Destination List > St. Patrick's Cathedral
St. Patrick's Cathedral
Photo by Warren LeMay
St. Patrick's Cathedral is a Catholic cathedral in the Midtown Manhattan neighborhood of New York City. It is the seat of the Archbishop of New York as well as a parish church. The cathedral occupies a city block bounded by Fifth Avenue, Madison Avenue, 50th Street, and 51st Street, directly across from Rockefeller Center. Designed by James Renwick Jr., it is the largest Gothic Revival Catholic cathedral in North America.
The cathedral was constructed starting in 1858 to accommodate the growing Archdiocese of New York and to replace St. Patrick's Old Cathedral. Work was halted in the early 1860s during the American Civil War; the cathedral was completed in 1878 and dedicated on May 25, 1879. The archbishop's house and rectory were added in the early 1880s, both by James Renwick Jr., and the spires were added in 1888. A Lady chapel designed by Charles T. Mathews was constructed from 1901 to 1906. The cathedral was consecrated on October 5, 1910, after all its debt had been paid off. Extensive restorations of the cathedral were conducted several times, including in the 1940s, 1970s, and 2010s.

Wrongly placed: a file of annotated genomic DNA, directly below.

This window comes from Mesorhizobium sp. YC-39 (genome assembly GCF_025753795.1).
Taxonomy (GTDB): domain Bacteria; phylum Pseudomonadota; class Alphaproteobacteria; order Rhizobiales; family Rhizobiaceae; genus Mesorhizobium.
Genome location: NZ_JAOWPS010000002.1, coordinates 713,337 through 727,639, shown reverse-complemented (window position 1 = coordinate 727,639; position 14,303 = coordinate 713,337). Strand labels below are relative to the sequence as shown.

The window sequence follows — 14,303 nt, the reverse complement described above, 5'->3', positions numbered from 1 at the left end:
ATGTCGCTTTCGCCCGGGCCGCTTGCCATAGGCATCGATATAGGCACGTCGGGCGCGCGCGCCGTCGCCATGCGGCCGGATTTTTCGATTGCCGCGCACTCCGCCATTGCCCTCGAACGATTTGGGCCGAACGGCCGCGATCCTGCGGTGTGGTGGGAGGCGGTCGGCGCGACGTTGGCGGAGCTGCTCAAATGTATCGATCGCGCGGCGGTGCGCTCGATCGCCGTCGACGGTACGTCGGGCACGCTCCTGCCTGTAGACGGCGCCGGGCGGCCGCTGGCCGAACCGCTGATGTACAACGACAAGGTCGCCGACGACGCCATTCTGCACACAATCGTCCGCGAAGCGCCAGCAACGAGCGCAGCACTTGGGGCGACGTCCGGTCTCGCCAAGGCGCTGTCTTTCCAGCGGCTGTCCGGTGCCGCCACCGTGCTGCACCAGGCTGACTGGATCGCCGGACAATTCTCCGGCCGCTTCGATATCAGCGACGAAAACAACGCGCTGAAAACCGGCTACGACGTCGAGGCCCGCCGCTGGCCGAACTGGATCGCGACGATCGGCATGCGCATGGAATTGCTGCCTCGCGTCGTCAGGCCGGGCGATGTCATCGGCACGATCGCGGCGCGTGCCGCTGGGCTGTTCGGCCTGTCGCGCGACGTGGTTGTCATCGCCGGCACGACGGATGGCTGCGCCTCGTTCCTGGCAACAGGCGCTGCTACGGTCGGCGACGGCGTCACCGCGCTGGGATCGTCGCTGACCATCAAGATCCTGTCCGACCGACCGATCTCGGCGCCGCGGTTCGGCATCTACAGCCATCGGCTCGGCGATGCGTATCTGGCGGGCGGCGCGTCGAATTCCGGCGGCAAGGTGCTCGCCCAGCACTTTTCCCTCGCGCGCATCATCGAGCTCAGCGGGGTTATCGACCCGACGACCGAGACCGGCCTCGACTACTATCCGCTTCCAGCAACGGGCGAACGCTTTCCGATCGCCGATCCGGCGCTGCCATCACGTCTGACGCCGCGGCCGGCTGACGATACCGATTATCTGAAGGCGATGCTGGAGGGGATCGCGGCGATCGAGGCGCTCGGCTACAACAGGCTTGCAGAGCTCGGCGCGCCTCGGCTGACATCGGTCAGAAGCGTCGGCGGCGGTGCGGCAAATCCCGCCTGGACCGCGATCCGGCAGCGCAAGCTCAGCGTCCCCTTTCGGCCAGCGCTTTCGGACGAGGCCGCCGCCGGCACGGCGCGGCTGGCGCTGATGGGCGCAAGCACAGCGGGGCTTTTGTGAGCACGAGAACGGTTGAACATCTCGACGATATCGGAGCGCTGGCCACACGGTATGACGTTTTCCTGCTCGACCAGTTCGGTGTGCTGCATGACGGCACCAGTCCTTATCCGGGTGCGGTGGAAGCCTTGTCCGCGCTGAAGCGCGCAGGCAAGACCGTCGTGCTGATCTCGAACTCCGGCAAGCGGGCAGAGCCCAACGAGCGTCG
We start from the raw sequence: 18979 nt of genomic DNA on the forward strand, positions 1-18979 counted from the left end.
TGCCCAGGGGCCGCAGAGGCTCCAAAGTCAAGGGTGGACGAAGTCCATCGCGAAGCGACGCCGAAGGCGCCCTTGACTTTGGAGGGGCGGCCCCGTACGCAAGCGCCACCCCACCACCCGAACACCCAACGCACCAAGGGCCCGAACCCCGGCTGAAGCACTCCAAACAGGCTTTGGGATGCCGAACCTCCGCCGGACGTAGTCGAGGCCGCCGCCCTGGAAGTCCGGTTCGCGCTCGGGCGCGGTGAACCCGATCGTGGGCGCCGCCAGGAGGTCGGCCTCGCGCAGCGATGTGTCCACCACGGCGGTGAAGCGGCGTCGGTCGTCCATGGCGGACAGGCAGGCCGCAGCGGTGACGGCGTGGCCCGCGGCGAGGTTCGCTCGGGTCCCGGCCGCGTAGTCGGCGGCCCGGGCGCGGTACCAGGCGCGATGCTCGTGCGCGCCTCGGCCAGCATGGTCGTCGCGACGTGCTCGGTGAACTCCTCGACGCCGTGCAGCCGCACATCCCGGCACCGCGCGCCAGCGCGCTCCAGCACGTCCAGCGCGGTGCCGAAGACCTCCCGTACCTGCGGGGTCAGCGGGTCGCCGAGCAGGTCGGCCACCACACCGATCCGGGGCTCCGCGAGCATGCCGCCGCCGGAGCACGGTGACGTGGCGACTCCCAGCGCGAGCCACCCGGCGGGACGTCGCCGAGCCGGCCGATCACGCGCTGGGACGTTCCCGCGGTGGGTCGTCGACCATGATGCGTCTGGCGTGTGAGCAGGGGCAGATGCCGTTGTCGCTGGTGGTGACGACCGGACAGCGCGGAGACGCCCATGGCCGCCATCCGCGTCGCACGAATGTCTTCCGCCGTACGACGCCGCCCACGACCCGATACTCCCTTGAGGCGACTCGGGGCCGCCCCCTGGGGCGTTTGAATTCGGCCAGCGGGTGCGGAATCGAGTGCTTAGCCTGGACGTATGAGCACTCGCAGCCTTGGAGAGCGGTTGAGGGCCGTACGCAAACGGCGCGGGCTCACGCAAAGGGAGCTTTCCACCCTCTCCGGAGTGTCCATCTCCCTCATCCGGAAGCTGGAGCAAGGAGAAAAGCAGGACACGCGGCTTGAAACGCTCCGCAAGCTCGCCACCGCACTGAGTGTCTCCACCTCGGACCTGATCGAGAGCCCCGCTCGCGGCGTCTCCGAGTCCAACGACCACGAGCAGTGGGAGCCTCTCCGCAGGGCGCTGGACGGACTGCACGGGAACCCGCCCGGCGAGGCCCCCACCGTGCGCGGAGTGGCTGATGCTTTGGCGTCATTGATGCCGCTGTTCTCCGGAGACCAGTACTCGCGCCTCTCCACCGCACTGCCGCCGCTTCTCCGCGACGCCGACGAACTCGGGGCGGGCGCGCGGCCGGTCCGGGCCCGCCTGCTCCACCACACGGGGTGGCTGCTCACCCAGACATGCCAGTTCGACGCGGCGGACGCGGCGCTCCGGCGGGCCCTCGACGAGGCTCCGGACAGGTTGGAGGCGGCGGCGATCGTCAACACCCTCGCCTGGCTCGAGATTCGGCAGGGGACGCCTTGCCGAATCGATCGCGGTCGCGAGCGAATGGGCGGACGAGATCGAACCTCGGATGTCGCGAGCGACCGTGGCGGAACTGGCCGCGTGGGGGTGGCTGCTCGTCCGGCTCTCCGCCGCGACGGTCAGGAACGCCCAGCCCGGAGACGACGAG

St. Patrick's Cathedral is clad in marble and has several dozen stained glass windows. It measures 332 feet (101 m) long, with a maximum width of 174 feet (53 m) at the transepts. The bronze doors that form the cathedral's main entrance on Fifth Avenue are flanked by towers with spires rising 329.5 feet (100 m). The northern tower contains nineteen bells, and the interior has two pipe organs.
The cathedral is a New York City designated landmark and is listed on the National Register of Historic Places.